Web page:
WASHINGTON, PA (August 21, 2015)- Three Washington & Jefferson College (W&J) professors and three W&J students presented their work at the Mathematical Association of America (MAA) centennial meeting this summer.
The annual national event, known as Mathfest, is mainly for undergraduate teachings and research in mathematics. The centennial was held in Washington, D.C. and there were about 2,400 participants; three of them being Amanda Mummert '17, Katie Linthicum ’17, and Kadie Clancy ’17 from W&J.
All three students expanded the projects they worked on in the classroom and presented the projects at the conference. Mummert, Linthicum, and Clancy all presented their MTH 308 project, “Social Security Benefit: Now or Later,” in which they analyzed the social security system by using a differential equation to figure out when a person should start to collect their Social Security based on tax brackets and investment rates.
Roman Wong Ph.D., a math professor at W&J, noted how well the three students presented.
“They, along with the College, got exposure and recognition in the math community at the national scale. Their presentation of the Social Security paper received a lot of interesting questions and inquiries after their presentation. One person asked them to email their presentation slides,” said Wong.
The research and the presentations from their own groups, and other groups and individuals proved to be beneficial for the students as their mathematical knowledge and research skills expanded.
“I learned more about different types of math and their applications, from graph theory and games to using math with imagery in computers. We got to see some famous mathematicians solve simple things we don't think about using math for with math,” said Mummert.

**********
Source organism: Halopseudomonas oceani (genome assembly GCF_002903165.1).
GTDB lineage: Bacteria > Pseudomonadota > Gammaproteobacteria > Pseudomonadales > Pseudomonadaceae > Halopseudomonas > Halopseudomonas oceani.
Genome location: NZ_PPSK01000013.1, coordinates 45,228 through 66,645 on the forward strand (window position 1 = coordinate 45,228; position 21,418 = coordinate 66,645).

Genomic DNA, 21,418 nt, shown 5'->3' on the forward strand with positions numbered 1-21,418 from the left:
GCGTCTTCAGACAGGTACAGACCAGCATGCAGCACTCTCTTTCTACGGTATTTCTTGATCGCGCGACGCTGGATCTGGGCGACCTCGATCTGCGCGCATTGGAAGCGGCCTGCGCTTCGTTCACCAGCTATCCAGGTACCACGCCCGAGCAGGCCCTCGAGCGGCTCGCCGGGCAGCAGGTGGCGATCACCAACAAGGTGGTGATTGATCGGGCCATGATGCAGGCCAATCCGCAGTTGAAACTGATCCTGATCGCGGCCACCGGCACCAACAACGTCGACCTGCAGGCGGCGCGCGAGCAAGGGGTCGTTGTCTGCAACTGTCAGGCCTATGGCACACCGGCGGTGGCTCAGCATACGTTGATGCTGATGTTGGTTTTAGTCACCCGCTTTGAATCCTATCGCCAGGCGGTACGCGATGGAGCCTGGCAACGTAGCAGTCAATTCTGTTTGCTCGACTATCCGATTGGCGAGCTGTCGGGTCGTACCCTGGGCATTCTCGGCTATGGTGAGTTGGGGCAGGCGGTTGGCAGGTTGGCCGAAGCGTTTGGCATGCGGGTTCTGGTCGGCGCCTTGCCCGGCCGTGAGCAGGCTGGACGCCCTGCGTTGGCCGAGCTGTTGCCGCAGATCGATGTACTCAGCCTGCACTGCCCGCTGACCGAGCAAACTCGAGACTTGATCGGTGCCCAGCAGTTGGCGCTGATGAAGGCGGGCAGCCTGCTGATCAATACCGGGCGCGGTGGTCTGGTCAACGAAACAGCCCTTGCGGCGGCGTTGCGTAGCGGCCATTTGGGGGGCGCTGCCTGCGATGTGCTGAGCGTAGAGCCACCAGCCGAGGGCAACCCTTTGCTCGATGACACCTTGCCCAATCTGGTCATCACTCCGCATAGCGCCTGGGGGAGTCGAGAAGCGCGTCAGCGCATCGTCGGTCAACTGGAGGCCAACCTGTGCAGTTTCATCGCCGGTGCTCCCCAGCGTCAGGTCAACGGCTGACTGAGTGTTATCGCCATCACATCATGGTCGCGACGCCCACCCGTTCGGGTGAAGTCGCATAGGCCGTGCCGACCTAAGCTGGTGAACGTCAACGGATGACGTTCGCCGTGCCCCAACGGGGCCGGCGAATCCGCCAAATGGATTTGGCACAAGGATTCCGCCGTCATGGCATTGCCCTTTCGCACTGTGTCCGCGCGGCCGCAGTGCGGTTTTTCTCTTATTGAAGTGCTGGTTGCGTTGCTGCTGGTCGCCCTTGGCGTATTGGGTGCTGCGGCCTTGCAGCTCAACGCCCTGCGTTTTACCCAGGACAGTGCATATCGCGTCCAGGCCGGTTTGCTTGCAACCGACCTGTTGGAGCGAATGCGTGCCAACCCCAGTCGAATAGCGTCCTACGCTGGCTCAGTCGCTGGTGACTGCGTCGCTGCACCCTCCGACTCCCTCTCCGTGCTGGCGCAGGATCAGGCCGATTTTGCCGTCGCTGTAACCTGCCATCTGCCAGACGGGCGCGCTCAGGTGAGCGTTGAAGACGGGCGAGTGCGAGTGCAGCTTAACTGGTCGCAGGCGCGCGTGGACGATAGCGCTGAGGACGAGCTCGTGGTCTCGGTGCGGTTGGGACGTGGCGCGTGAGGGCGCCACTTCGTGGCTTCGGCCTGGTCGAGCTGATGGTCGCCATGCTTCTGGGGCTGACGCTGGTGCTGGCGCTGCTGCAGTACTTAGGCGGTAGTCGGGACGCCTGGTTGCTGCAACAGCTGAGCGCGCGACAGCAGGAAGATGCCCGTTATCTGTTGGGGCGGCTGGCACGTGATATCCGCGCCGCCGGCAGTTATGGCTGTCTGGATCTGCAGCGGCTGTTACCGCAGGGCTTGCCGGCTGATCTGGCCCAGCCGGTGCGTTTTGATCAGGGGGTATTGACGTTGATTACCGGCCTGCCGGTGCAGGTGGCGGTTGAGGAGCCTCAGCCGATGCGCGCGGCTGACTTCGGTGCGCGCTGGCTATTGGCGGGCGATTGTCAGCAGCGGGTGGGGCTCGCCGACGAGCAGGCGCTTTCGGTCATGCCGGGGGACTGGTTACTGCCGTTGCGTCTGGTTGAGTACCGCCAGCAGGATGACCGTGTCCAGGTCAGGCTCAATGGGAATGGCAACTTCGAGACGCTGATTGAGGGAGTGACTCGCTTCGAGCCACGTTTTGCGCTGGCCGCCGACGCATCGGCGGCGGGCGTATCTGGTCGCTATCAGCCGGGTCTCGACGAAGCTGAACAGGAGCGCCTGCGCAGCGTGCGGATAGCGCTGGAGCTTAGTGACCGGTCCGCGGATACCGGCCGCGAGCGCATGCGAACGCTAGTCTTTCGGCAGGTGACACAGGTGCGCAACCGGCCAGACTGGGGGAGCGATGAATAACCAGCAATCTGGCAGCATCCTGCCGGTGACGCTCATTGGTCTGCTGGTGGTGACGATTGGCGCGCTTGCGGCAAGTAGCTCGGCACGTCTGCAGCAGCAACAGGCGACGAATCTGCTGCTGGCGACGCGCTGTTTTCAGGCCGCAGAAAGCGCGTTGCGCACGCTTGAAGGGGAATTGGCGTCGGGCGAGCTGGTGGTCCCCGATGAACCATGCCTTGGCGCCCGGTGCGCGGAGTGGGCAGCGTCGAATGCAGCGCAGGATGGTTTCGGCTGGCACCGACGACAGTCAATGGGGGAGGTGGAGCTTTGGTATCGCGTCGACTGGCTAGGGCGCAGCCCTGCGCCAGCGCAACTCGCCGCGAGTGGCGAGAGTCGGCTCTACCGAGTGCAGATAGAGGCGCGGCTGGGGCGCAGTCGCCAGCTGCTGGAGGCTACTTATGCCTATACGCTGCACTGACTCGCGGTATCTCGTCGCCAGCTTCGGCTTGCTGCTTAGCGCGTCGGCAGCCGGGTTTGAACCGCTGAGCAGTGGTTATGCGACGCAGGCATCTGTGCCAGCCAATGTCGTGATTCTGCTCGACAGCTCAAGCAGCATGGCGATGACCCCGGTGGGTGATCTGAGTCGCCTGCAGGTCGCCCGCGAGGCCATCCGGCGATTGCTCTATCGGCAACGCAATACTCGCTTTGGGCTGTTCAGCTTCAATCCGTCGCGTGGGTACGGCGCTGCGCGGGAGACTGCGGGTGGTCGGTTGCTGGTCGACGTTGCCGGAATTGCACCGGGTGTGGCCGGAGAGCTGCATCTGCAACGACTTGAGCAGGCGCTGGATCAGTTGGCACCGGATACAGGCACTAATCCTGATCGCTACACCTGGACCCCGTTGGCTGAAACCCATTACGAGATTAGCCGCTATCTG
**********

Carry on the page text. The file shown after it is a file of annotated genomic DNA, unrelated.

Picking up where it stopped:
Clancy is a part of the national math honor society Pi Mu Epsilon, PME, which also holds its annual meeting at Mathfest. PME helped fund Clancy to attend the meeting where she presented her own project from MTH 320 entitled “Flying Napoleon Triangles.”
The students weren’t the only ones who were present at Mathfest this year; in addition to Wong, W&J math professors Ryan Higginbottom, Ph.D. and Michael Woltermann, Ph.D. attended the meeting. Higginbottom presented “Warmup Problems: How to Help Students Learn, Avoid Grading Homework, and Make All Your Dreams Come True.”
W&J was well represented at Mathfest this year and gained recognition for the hard work that both the students and professors put into their presentations.
“We received a lot of positive feedback including people asking for a copy [of our presentation] and people just coming up to us as they were leaving and stopping to congratulate us on a job well done,” said Mummert.
About Washington & Jefferson College
Washington & Jefferson College, located in Washington, Pa., is a selective liberal arts college founded in 1781. Committed to providing each of its students with the highest-quality undergraduate education available, W&J offers a traditional arts and sciences curriculum emphasizing interdisciplinary study and independent study work.
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